I've used the backpropagation algorithm to implement HTM

htm-implementations

#1

First off, hello HTM forum! This is my first post but I’ve been around for a while. I’ve waited until I had something to show you guys.
I’ve been interested in AI(or MI as you call it) since I was young and read the Korean version of ‘On Intelligence’ and I was very impressed. Shocked, even.
I’ve studied and implemented HTM and deep learning systems couple of times and have moderate understanding in both of them.
Then I thought, why not combine HTM and deep learning? I’m sure everyone in this forum has thought of it at least one time.
Some might think it’s not possible but deep learning is just all about using backpropagation to a function and optimizing errors by using the derivative. Since everything including HTM can be expressed as a function, so why not?

So I’ve keep tried using different approaches until it succeeded.
Of course, HTM and deep learning are so fundamentally different so it was not easy.
HTM uses binary and for deep learning, typically decimal although it’s totally possible to use binary but I thought using decimal is more interesting so I’ve stuck to it.
I’ve faced a lot of problems such as information flow between the spatial pooler and the temporal memory. But I’ve tried to stick to the HTM philosophy as possible.

I call this version of HTM ‘DeepHTM’.
I’ve implemented this using purely C++.
Using backprogation on HTM comes with several advantages:

  1. You don’t have to hardcode the encoder and the decoder(SDR classifier?).
    1-1. You can easily feed complex data types like images to HTM as you don’t have to hardcode the encoder and can even generate images from the output of HTM which will be near impossible to do with hardcoding.
  2. You can easily have a hierarchical structure with HTM.(in the plain form of HTM, it’s not so effective with just SP and TM, I think?)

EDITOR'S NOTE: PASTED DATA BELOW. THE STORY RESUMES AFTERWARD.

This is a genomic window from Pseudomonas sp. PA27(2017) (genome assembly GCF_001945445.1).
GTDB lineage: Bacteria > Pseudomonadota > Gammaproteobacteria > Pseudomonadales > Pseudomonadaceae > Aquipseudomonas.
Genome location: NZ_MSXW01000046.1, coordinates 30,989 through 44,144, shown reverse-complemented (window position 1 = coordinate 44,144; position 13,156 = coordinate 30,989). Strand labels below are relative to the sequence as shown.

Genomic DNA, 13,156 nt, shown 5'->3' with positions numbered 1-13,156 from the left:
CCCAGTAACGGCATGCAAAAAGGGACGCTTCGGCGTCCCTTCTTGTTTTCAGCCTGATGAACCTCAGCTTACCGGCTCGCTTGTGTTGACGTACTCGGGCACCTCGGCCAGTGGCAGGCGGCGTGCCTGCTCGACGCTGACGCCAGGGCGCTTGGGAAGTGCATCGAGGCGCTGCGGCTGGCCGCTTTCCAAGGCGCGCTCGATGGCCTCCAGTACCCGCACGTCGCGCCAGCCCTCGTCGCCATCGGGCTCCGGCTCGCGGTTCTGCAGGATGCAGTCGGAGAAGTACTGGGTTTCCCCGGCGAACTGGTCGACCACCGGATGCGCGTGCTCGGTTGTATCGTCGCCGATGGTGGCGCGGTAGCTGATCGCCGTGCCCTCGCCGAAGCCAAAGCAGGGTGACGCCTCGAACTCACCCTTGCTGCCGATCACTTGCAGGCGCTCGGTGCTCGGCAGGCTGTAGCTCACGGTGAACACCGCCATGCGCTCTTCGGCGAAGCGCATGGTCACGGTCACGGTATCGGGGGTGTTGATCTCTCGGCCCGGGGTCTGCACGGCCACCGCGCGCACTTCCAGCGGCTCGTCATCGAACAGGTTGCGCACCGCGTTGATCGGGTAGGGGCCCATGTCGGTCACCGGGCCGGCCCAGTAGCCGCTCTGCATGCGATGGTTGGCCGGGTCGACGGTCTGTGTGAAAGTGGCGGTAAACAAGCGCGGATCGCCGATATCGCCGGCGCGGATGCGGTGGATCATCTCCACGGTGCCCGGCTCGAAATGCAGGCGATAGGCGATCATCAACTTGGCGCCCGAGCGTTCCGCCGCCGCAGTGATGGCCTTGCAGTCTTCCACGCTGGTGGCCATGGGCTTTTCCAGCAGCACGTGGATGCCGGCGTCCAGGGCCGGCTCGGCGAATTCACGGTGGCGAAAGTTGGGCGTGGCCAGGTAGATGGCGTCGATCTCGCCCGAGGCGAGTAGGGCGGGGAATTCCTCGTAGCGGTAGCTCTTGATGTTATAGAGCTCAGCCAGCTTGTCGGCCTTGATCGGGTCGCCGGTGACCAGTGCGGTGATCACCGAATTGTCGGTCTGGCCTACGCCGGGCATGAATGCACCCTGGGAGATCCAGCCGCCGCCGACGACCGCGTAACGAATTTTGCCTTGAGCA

3. You can easily test a theory with deep learning as even without explicit learning rules, backpropagation will figure out what to do with the information it has. You just have to decide how the information flows.

… And so much more!


Top left: the network structure. Top right: first 1000 steps of training.
Bottom left: 4000 steps of training. Bottom right: after 10000 steps of training.
(The site doesn’t let me post with multiple images since I’m a new user so I had to do it this way.)

The network structure:
The input is sine value ranged between -1 and 1.
The encoder consists of two fully connected ReLU(it’s a deep learning thing) layers with dimensions of 256 units(cells) for each layers.
The spatial pooler consists of 256 columns with 5 winner columns using global inhibition(done by backpropagation not simple boosting) and the temporal pooler has 5 cells for each columns.
The decoder consists of two fully connected ReLU layers with 256 and 1 units for each.
The output is the predicted value of next input.
This runs about ~1500 times per second and last time I checked, doesn’t suffer from scaling problems.

Well, It’s not the best but the model was too small for deep learning standpoint(some might say It’s not even deep learning) and even for the HTM parts.
And as for the training time, I’ve used the most basic version of backpropagation and in today’s deep learning, there are nifty tricks that makes training much faster and even more stable.
It definitely needs improvements but it’s just a proof of concept.

I’m planning on implementing this to run on GPU by compute shaders and combining more deep learning stuff such as convolutional neural network.
I’m also planning on implementing a differentiable grid cell module and the sensorimotor theory.

I’m happy to answer any questions you may have! :smiley:

P.S. English is not my native language so excuse me as I might have some mistakes here and there… :’(


#2

Hey @hsgo, cool work and thanks for sharing! I wonder, what do you see as the advantages of using backprop instead of standard HTM encoring/decoding and spatial pooling methods?